Nielsen’s Twitter TV ratings: why they matter

Posted: October 14th, 2013 | Author: | Filed under: Uncategorized | 2 Comments »

In the Mad Men era, Nielsen audience ratings were enough to make or break a show. Today, what matters is not how many people watch it, but what proportion of them encounter an advert, rather than fast-forwarding through the breaks on Sky+, while checking Facebook on their phones.

As TV moves onto connected devices, the most profitable shows will swap advertising for e-commerce, persuading viewers to go straight to an online purchase. We have to hope that quality drama can continue to find alternative revenue models to this…

Mad men product placement

It is a smashing hat, though

Last Tuesday, Nielsen announced that they were adding a count of how many people were Tweeting about a show to their  metrics.  That Twitter rating will be all important, as it describes just how many people are making online interactions during a show, and how easily, therefore, they can be targeted with advertising linked to the products placed in the show.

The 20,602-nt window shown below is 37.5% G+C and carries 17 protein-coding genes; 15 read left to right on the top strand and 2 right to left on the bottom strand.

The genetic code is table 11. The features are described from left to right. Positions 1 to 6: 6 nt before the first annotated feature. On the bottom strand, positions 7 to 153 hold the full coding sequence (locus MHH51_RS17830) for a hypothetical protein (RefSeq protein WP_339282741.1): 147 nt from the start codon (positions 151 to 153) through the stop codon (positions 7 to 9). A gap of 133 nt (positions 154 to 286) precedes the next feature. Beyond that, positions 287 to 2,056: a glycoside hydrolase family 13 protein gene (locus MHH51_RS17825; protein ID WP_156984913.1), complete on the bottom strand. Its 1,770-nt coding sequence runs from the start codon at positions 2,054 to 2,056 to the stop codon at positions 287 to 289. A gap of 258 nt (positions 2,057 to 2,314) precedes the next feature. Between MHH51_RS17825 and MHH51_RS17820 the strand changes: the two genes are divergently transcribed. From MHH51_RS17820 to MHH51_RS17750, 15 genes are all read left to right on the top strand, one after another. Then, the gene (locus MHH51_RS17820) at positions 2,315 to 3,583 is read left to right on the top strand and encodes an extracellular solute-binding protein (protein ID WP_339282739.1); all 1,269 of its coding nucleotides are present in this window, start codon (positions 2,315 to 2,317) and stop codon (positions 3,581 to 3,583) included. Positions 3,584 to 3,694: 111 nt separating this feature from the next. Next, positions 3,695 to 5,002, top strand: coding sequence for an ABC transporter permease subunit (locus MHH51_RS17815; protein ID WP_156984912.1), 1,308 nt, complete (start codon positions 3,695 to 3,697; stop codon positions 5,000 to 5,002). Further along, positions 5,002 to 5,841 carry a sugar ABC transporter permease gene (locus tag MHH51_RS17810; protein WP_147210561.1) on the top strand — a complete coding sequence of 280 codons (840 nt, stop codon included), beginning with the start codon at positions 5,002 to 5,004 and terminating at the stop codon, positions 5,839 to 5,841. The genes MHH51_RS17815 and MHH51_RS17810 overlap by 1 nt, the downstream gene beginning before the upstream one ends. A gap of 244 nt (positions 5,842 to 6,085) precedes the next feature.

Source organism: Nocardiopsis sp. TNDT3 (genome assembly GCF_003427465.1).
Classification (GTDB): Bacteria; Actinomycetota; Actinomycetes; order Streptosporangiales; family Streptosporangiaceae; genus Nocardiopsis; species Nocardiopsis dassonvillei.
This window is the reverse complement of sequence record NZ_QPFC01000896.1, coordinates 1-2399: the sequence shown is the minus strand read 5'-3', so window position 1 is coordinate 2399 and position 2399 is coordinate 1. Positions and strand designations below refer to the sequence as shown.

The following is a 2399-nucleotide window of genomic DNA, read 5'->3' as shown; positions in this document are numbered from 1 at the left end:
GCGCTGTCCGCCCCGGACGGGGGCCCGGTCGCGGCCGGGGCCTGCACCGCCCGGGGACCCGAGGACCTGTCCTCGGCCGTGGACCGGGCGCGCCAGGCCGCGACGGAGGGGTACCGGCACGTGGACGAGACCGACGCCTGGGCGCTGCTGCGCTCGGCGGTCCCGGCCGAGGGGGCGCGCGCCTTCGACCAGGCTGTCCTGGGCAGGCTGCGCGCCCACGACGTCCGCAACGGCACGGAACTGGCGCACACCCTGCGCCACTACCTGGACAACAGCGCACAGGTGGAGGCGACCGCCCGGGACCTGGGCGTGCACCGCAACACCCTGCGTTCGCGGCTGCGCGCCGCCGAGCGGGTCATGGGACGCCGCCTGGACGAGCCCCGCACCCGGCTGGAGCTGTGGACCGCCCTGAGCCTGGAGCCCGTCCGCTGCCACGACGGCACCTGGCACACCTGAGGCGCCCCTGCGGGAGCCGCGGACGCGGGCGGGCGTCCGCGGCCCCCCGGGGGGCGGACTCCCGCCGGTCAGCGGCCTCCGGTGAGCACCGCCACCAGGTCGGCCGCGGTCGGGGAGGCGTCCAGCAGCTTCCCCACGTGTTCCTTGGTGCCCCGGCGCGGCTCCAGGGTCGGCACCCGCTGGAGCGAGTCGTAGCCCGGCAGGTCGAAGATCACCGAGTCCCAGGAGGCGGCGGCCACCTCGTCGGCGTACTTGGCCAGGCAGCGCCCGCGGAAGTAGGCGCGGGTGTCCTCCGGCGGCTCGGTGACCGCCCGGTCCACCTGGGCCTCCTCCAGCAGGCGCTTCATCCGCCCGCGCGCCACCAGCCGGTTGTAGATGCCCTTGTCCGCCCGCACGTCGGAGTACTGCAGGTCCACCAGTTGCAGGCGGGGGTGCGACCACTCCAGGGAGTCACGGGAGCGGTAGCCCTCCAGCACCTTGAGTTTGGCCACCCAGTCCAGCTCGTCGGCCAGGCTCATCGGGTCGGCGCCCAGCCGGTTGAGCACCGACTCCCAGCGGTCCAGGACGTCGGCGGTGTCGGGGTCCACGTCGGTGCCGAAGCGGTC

There is a symbolic importance to this new metric – the great scorekeeper of old media, acknowledging the importance of the new. There is also a practical importance. Shows like Big Brother, where literally every item in the house – furniture, kitchenware even the contestants’ clothes – are product placement are becoming enormously profitable. Programming where things like ‘plot’ and ‘character’ get in the way of efficient e-commerce may become less so.

  • Joe

    I keep clicking on the arrow but it won’t let me buy the hat :(

  • Sam Bueno de Mesquita


    (Though I have to say, if they did start selling Roger Sterling’s accessories during episodes of Mad Men, I might find myself ending each episode a few hundred quid poorer)